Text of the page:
;-)

Thu, 11/01/2012 - 00:48 | Link to Comment Joebloinvestor
Joebloinvestor's picture

Obama should have concentrated on flood insurance.

Thu, 11/01/2012 - 00:49 | Link to Comment Rathmullan
Rathmullan's picture

And let's start with a few million less iphone5s sold than otherwise would have been the case.

Thu, 11/01/2012 - 01:02 | Link to Comment clagr
clagr's picture

What a F*#^ing Tool!!!!!

Lets just blow up a few more of our cities--think of the great GDP we could post with all the rebuilding required.

Thu, 11/01/2012 - 01:12 | Link to Comment Clashfan
Clashfan's picture

Kenesianism?

beneficieries?

 

Thu, 11/01/2012 - 01:13 | Link to Comment Weyland_Yutani
Weyland_Yutani's picture

Read the other day that the US spends around 800 billion dollars on their military - every fucking year. Wouldn't it have been better if that money stayed in the country and maybe a small fraction of the money spent on backup systems for hospitals?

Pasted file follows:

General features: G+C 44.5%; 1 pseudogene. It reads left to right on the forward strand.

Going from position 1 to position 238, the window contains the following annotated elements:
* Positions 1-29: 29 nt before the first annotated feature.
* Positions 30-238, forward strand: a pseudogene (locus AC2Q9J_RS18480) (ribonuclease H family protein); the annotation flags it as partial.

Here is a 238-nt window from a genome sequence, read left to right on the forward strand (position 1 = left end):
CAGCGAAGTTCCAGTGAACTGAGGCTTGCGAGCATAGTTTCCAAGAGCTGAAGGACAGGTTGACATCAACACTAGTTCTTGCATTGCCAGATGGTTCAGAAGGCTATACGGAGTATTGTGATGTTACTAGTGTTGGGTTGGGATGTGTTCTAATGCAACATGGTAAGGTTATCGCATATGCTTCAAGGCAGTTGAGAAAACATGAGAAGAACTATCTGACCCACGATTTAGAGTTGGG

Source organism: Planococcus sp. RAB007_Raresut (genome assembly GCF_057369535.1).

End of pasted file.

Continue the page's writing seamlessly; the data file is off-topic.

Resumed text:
Thu, 11/01/2012 - 07:35 | Link to Comment RSBriggs
RSBriggs's picture

Hospitals aren't owned by the government, they're private corporations...

Thu, 11/01/2012 - 01:18 | Link to Comment Azwethinkweiz
Azwethinkweiz's picture

Support your local economy! I couldn't afford candy so I handed out rocks to the little trick or treaters with instructions to smash all the windows in my neighborhood.

Thu, 11/01/2012 - 01:38 | Link to Comment akak
akak's picture

"Boosting GDP --- for the children!"

Thu, 11/01/2012 - 01:21 | Link to Comment natty light
Thu, 11/01/2012 - 01:23 | Link to Comment q99x2
q99x2's picture

Krugman. If he is not retarded then he is a traitor.

Thu, 11/01/2012 - 01:41 | Link to Comment akak
akak's picture